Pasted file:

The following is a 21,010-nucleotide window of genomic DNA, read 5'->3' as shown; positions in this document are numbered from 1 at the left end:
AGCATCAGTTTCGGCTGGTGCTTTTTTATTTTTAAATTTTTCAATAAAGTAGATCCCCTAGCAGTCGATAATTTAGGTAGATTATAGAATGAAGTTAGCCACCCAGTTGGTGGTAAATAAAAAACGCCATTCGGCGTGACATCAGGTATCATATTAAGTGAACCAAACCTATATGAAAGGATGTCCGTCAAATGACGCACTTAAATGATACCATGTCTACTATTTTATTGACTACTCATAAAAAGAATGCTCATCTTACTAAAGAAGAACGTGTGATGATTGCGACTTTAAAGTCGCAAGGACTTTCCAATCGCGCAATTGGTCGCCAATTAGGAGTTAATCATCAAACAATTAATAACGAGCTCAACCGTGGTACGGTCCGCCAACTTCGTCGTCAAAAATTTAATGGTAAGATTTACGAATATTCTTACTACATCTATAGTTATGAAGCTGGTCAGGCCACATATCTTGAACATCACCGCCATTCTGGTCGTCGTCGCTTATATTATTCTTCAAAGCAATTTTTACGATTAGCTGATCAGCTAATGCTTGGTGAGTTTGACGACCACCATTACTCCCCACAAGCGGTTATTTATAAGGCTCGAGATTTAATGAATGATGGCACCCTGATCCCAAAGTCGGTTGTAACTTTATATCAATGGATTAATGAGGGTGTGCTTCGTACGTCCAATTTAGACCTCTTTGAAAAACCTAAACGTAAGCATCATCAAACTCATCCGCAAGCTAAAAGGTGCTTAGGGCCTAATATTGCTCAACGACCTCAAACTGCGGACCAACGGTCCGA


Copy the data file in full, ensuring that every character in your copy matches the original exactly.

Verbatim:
The following is a 21,010-nucleotide window of genomic DNA, read 5'->3' as shown; positions in this document are numbered from 1 at the left end:
AGCATCAGTTTCGGCTGGTGCTTTTTTATTTTTAAATTTTTCAATAAAGTAGATCCCCTAGCAGTCGATAATTTAGGTAGATTATAGAATGAAGTTAGCCACCCAGTTGGTGGTAAATAAAAAACGCCATTCGGCGTGACATCAGGTATCATATTAAGTGAACCAAACCTATATGAAAGGATGTCCGTCAAATGACGCACTTAAATGATACCATGTCTACTATTTTATTGACTACTCATAAAAAGAATGCTCATCTTACTAAAGAAGAACGTGTGATGATTGCGACTTTAAAGTCGCAAGGACTTTCCAATCGCGCAATTGGTCGCCAATTAGGAGTTAATCATCAAACAATTAATAACGAGCTCAACCGTGGTACGGTCCGCCAACTTCGTCGTCAAAAATTTAATGGTAAGATTTACGAATATTCTTACTACATCTATAGTTATGAAGCTGGTCAGGCCACATATCTTGAACATCACCGCCATTCTGGTCGTCGTCGCTTATATTATTCTTCAAAGCAATTTTTACGATTAGCTGATCAGCTAATGCTTGGTGAGTTTGACGACCACCATTACTCCCCACAAGCGGTTATTTATAAGGCTCGAGATTTAATGAATGATGGCACCCTGATCCCAAAGTCGGTTGTAACTTTATATCAATGGATTAATGAGGGTGTGCTTCGTACGTCCAATTTAGACCTCTTTGAAAAACCTAAACGTAAGCATCATCAAACTCATCCGCAAGCTAAAAGGTGCTTAGGGCCTAATATTGCTCAACGACCTCAAACTGCGGACCAACGGTCCGA